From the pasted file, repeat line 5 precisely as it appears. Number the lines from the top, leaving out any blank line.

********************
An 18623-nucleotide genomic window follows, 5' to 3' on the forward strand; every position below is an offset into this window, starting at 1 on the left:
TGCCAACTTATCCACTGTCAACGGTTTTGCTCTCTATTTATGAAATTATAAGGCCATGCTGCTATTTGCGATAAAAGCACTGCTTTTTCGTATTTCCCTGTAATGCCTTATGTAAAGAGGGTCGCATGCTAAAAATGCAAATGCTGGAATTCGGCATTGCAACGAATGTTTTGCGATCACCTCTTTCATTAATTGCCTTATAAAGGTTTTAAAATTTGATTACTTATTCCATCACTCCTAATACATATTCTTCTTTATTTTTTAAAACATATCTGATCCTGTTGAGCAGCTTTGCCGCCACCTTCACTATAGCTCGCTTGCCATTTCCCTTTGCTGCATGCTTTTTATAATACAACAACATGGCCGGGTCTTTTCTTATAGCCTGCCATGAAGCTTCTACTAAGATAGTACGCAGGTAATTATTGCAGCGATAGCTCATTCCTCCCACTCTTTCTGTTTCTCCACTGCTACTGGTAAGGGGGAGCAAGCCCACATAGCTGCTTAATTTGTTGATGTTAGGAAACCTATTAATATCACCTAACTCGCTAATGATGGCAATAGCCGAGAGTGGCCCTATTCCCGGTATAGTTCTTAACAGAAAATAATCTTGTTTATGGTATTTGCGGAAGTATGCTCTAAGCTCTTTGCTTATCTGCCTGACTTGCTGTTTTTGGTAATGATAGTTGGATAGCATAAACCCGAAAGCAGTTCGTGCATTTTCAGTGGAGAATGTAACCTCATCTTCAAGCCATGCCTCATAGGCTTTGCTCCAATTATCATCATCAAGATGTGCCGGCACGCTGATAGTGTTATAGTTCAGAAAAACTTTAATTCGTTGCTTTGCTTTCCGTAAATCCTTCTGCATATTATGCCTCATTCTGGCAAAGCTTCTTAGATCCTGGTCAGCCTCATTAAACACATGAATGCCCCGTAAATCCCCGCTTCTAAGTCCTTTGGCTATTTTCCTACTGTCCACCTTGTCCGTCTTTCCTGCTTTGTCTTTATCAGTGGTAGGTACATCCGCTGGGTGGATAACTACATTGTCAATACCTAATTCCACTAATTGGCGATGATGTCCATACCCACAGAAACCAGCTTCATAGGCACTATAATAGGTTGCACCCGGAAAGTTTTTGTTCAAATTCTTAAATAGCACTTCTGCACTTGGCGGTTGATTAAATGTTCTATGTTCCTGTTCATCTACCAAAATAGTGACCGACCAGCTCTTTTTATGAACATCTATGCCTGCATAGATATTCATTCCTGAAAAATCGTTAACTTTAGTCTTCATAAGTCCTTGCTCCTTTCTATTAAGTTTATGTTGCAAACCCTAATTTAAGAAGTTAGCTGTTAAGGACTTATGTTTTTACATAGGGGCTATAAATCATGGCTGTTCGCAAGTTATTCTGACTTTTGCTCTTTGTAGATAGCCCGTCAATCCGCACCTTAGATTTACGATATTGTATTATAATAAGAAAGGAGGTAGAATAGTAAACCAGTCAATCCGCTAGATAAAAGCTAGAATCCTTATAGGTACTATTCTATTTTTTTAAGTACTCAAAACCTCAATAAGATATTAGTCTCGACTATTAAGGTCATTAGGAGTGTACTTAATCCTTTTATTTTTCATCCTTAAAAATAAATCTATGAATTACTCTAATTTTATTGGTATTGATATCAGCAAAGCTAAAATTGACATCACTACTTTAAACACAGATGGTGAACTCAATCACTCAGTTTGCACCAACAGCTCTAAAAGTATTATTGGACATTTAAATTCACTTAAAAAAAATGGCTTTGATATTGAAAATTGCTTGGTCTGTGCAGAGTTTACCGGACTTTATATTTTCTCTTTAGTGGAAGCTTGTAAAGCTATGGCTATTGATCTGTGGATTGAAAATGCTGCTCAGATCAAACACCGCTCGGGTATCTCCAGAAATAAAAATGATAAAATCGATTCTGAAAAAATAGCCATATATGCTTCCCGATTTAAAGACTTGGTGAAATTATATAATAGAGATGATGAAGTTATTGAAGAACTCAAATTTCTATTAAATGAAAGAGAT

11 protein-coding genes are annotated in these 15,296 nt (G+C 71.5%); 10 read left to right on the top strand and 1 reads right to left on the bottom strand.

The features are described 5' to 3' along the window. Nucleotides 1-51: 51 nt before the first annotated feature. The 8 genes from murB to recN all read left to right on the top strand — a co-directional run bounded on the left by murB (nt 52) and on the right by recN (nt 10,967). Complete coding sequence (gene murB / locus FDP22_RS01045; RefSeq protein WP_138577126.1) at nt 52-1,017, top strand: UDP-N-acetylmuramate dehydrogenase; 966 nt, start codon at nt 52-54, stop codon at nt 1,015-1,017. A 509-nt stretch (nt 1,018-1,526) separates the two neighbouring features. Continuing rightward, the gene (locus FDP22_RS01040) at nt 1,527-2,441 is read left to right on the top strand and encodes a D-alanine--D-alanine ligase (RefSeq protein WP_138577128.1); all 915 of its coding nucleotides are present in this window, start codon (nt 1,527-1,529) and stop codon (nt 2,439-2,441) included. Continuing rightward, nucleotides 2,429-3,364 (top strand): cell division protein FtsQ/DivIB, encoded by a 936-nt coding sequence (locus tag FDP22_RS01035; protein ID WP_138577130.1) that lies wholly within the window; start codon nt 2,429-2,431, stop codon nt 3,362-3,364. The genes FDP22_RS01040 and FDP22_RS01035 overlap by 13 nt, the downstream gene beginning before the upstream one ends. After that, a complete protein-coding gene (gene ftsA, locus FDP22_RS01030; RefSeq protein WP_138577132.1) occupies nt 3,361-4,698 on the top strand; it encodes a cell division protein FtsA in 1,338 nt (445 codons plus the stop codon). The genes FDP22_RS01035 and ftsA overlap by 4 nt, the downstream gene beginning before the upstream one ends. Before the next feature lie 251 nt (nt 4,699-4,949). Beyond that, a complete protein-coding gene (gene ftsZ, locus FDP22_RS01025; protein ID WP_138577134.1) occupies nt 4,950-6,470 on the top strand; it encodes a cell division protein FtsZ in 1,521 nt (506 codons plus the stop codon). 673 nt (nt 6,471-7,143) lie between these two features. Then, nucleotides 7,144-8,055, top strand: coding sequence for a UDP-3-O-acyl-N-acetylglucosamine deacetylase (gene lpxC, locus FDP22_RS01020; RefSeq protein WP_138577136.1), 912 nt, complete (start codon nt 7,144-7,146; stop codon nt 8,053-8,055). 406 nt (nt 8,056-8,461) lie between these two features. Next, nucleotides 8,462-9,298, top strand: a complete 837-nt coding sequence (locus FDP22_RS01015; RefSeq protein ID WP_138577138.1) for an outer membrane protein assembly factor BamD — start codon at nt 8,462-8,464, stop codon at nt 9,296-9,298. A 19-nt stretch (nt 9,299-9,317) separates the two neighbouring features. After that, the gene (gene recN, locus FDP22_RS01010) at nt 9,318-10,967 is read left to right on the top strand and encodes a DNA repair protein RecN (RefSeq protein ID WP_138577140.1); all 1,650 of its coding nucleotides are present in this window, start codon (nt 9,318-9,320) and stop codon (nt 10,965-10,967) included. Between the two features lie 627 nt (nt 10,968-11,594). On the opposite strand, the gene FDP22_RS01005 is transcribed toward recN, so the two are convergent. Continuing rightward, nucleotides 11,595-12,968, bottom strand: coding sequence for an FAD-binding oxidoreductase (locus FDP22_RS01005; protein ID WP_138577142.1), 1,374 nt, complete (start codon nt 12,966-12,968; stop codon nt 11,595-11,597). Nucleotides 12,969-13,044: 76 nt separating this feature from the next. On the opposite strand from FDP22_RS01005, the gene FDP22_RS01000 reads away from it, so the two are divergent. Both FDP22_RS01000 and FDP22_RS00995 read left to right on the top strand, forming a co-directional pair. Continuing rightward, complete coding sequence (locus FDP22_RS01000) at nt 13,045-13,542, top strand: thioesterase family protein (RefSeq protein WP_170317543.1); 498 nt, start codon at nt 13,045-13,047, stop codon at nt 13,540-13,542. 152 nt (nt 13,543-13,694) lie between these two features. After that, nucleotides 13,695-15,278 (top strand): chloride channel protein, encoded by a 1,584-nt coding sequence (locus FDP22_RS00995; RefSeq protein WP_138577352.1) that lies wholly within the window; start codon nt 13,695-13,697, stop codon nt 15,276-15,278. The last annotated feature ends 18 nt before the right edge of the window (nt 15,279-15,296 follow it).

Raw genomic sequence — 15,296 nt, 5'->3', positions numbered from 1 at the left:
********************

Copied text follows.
Raw genomic sequence — 15,296 nt, 5'->3', positions numbered from 1 at the left: